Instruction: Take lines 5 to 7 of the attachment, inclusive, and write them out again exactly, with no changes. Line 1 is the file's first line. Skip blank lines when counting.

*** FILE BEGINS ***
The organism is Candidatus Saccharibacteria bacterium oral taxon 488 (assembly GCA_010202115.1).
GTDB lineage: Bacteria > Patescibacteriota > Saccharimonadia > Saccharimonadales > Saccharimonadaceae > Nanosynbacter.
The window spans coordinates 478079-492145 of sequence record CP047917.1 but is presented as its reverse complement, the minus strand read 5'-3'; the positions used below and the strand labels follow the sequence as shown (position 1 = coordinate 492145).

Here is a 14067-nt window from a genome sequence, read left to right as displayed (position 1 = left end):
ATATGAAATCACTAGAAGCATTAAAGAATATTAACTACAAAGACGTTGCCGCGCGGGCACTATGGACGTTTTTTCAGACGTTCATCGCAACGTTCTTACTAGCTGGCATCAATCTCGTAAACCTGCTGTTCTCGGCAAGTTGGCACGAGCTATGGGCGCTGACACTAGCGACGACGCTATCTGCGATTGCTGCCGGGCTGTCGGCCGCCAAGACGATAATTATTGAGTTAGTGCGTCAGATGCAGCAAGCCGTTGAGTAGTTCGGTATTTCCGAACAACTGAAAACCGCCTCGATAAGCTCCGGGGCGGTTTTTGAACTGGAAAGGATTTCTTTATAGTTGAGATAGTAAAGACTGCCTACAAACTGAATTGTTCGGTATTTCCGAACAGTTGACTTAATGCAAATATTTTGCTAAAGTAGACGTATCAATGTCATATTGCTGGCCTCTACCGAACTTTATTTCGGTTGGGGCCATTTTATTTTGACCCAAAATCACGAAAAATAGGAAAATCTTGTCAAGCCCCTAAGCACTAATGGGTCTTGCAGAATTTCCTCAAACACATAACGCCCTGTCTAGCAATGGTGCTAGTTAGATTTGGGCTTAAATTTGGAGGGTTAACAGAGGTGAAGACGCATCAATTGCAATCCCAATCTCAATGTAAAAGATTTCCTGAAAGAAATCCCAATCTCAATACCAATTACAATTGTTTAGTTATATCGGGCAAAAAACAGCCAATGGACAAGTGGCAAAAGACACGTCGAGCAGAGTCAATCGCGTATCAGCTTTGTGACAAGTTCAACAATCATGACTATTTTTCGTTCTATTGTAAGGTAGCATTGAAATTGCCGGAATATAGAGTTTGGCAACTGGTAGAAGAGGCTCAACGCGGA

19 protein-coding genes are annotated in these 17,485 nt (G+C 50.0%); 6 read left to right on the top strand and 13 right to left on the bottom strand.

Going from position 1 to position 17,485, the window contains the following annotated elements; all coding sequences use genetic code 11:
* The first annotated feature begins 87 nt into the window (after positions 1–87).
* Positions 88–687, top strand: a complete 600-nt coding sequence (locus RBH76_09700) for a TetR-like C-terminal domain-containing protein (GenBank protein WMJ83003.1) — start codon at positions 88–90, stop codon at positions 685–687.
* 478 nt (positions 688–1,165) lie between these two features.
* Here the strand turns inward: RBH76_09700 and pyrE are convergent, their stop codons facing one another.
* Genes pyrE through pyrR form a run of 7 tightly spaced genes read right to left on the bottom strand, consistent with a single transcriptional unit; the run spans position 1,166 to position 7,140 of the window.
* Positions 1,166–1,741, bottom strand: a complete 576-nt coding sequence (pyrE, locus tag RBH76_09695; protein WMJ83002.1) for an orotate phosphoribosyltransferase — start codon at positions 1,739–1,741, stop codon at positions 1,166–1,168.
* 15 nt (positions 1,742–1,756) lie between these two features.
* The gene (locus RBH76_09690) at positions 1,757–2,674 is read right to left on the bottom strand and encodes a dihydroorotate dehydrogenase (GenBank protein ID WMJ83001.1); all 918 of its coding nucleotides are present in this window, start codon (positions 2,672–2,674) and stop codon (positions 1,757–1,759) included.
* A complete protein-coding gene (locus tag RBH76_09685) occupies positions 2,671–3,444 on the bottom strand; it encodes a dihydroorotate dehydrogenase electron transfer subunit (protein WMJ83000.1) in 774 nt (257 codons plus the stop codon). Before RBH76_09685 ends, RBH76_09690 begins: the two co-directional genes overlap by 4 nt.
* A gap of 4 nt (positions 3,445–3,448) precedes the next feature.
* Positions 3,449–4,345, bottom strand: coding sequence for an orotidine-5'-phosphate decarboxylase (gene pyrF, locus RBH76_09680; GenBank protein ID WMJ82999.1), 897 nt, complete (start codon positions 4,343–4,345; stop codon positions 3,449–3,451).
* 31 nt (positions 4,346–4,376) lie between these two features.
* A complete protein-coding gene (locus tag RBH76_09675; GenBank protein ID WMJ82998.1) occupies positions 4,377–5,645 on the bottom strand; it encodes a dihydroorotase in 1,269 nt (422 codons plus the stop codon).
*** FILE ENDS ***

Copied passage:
ATATGAAATCACTAGAAGCATTAAAGAATATTAACTACAAAGACGTTGCCGCGCGGGCACTATGGACGTTTTTTCAGACGTTCATCGCAACGTTCTTACTAGCTGGCATCAATCTCGTAAACCTGCTGTTCTCGGCAAGTTGGCACGAGCTATGGGCGCTGACACTAGCGACGACGCTATCTGCGATTGCTGCCGGGCTGTCGGCCGCCAAGACGATAATTATTGAGTTAGTGCGTCAGATGCAGCAAGCCGTTGAGTAGTTCGGTATTTCCGAACAACTGAAAACCGCCTCGATAAGCTCCGGGGCGGTTTTTGAACTGGAAAGGATTTCTTTATAGTTGAGATAGTAAAGACTGCCTACAAACTGAATTGTTCGGTATTTCCGAACAGTTGACTTAATGCAAATATTTTGCTAAAGTAGACGTATCAATGTCATATTGCTGGCCTCTACCGAACTTTATTTCGGTTGGGGCCATTTTATTTTGACCCAAAATCACGAAAAATAGGAAAATCTTGTCAAGCCCCTAAGCACTAATGGGTCTTGCAGAATTTCCTCAAACACATAACGCCCTGTCTAGCAATGGTGCTAGTTAGATTTGGGCTTAAATTTGGAGGGTTAACAGAGGTGAAGACGCATCAATTGCAATCCCAATCTCAATGTAAAAGATTTCCTGAAAGAAATCCCAATCTCAATACCAATTACAATTGTTTAGTTATATCGGGCAAAAAACAGCCAATGGACAAGTGGCAAAAGACACGTCGAGCAGAGTCAATCGCGTATCAGCTTTGTGACAAGTTCAACAATCATGACTATTTTTCGTTCTATTGTAAGGTAGCATTGAAATTGCCGGAATATAGAGTTTGGCAACTGGTAGAAGAGGCTCAACGCGGA

19 protein-coding genes are annotated in these 17,485 nt (G+C 50.0%); 6 read left to right on the top strand and 13 right to left on the bottom strand.

Going from position 1 to position 17,485, the window contains the following annotated elements; all coding sequences use genetic code 11: